Dota 2 out of beta, heading to OS X and Linux

After two years in beta, Valve's wildly popular Dota 2 is finally finished—or, at least finished enough for an official release. The beta ended earlier this week, and you can grab the latest version of the free-to-play game right here on Steam. You won't be alone. Dota 2 is by far the most popular game on Steam, with over 321,000 active players as I write this. Team Fortress 2, Steam's second-most-popular title, has less than one sixth the players right now.

Because Dota 2 is so popular, Valve is rolling out the official version in waves. The server infrastructure behind the game is being updated to prepare for the expected influx of new players, and Valve doesn't want those servers to be swamped. I just tried to download Dota 2 and was told that I'm number 1092 in the launch queue. Apparently, I'll get an email when my turn is up. No time estimate is provided, though.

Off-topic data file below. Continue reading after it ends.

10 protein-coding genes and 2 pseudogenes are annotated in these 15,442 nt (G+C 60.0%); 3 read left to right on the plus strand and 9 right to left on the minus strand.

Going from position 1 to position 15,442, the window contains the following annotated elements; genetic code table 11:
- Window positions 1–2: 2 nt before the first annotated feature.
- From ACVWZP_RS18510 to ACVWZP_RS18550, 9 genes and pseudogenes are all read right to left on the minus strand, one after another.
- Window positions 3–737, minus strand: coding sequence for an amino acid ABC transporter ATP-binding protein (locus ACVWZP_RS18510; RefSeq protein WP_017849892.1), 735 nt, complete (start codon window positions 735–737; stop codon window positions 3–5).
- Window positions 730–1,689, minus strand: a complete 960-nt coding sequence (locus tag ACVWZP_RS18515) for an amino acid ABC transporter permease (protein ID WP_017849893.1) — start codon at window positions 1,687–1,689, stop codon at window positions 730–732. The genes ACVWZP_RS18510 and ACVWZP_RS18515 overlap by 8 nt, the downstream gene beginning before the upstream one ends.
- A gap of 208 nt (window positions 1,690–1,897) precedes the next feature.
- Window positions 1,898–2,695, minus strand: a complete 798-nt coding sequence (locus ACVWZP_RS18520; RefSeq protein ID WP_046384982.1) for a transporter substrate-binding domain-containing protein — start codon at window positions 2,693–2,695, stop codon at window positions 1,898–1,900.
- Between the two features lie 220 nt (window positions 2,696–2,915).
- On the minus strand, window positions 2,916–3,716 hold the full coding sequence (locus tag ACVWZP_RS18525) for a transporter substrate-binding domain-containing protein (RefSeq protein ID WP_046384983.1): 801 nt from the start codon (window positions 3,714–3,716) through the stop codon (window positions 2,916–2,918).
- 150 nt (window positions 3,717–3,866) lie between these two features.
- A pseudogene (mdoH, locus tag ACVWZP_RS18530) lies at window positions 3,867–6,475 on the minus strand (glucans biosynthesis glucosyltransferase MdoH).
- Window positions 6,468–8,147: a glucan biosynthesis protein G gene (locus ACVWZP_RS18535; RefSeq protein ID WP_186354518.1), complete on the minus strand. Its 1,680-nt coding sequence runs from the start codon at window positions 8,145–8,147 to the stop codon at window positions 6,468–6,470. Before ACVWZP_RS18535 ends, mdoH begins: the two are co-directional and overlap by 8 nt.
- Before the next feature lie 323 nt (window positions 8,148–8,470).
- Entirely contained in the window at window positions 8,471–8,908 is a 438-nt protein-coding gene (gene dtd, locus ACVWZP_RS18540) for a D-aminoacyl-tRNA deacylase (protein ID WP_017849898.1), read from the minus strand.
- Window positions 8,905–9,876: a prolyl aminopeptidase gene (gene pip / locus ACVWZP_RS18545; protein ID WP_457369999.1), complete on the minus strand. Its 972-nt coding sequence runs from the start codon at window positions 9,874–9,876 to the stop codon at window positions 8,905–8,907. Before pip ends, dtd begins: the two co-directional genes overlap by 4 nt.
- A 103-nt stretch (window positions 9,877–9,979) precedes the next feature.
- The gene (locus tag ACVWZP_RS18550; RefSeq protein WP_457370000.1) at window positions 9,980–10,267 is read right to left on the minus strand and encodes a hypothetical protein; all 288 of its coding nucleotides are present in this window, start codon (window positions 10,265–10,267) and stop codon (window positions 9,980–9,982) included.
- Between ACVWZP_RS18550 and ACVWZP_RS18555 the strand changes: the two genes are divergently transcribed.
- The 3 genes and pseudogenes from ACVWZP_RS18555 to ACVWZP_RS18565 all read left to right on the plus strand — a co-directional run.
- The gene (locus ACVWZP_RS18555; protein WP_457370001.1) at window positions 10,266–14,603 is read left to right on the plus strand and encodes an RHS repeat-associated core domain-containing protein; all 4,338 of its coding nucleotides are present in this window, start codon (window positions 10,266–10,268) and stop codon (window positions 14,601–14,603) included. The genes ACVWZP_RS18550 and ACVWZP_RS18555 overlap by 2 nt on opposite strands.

We've seen high-profile game launches distrupted by server issues, so I can understand why Valve is taking a slower approach here. The developer is adding server capacity for an additional 450,000 concurrent players, but figuring out exactly where to deploy all that new hardware is challenging, according to the release FAQ. Valve wants to ensure players in various regions all have a good experience.

Now that the beta is over, what's next? Mac and Linux versions. Both are "currently in testing and will be available soon." You should be able to access early builds through the Dota 2 Test program. The Linux version is particularly intriguing given Valve's apparent interest in using that OS to power its own console.

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